This paper presents estimates of short-term relationships between regional electricity trade in the western United States (U.S.) and prices, emissions, and generation dispatch. Consistent with economic theory, I find a negative short term relationship between electricity prices in California and regional trade. Each 1 gigawatt hour (GWh) increase in California electricity imports is associated with an average $0.15 per megawatt hour (MWh) decrease in the California Independent System Operator (CAISO) wholesale electricity price. I also find a negative short term relationship between carbon dioxide emissions in California and electricity imports that is partially offset by a positive relationship between exports and emissions from neighboring regions. On net, each 1 GWh increase in regional trade is associated with a net 70 ton average decrease in CO2 emissions across the western U.S. The results suggest electricity imports mostly displace natural gas generation on the margin in CAISO, with each MWh of imports associated with 0.88 MWh decrease of CASIO natural gas. A small, positive relationship with SO2 and NOx emissions in neighboring states is also associated with increased exports to California. This is evidence that a small portion (less than 10%) of electricity imports into California are supplied by coal plants. This study suggests substantial short-term monetary benefits for California consumers can be achieved from market regionalization. It also provides evidence that California's cap and trade program has been relatively effective in limiting the carbon content of imported electricity, even absent a regional or national cap on CO2 and related concerns about carbon leakage. The conclusions suggest policy efforts to reduce trade barriers should move forward in parallel with strong greenhouse gas policies that cap emissions levels across the market region.

Predictability of Treasury Bond Returns: Risk Premia or Overreaction?
Rebonato, Riccardo
We examine whether the predictability and business-cycle dependence of excess returns in US Treasuries can be more naturally explained in terms of state-dependent risk premia or a specific cognitive bias (representativeness). We show that the extremely parsimonious cognitive-bias model in Shleifer and Gennaioli (2018) accounts very well for a large number of stylized facts about the predictability of excess returns, and their business-cycle dependence. We also test the risk-premium explanation by looking at the correlation between the payoff of the carry strategy and (several proxies for) consumption. When we do so we find that this correlation either has no explanatory power for returns, or has the wrong sign. We conclude that undue extrapolation in the future of recent information provides a parsimonious, simple and arguably more compelling account of excess returns than a risk-premium explanation.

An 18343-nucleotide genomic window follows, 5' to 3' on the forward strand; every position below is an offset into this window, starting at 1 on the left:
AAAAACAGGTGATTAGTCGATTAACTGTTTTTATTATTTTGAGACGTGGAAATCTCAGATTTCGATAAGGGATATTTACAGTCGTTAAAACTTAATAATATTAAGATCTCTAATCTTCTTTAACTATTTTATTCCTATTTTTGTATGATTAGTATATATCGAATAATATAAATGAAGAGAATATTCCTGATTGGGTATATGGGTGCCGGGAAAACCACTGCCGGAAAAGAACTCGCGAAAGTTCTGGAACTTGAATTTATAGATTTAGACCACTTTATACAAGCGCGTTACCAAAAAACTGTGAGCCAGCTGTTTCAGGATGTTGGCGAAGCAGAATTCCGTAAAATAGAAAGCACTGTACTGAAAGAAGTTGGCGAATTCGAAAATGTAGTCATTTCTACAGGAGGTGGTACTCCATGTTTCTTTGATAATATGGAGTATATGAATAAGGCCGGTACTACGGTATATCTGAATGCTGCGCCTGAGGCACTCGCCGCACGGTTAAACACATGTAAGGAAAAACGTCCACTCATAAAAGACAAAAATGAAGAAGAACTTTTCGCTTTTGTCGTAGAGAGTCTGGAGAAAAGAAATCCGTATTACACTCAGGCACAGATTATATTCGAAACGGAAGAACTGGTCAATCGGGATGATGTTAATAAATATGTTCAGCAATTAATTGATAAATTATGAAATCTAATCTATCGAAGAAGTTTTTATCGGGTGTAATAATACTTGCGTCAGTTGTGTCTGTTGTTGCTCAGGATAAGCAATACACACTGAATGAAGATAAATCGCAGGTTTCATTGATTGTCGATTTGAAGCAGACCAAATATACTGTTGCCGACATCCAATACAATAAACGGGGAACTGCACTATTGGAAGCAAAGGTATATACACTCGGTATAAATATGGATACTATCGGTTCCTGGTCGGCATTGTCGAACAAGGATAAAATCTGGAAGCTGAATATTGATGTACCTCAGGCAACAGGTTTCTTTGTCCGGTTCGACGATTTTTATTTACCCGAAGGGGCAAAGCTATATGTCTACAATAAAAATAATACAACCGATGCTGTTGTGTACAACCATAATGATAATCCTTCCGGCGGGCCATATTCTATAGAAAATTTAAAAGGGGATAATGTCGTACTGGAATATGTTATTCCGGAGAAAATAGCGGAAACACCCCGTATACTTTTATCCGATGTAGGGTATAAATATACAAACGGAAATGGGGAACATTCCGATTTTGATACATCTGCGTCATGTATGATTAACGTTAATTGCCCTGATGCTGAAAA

Stochastic Deflator for an Economic Scenario Generator with Five Factors
Po-Keng Cheng,Frédéric Planchet

In this paper, we implement a stochastic deflator with five economic and financial risk factors: interest rates, market price of risk, stock prices, default intensities, and convenience yields. We examine the deflator with different financial assets, such as stocks, zero-coupon bonds, vanilla options, and corporate coupon bonds. We find required regularity conditions to implement our stochastic deflator. Our numerical results show the reliability of the deflator approach in pricing financial derivatives.

Strong convergence rates for Markovian representations of fractional Brownian motion
Philipp Harms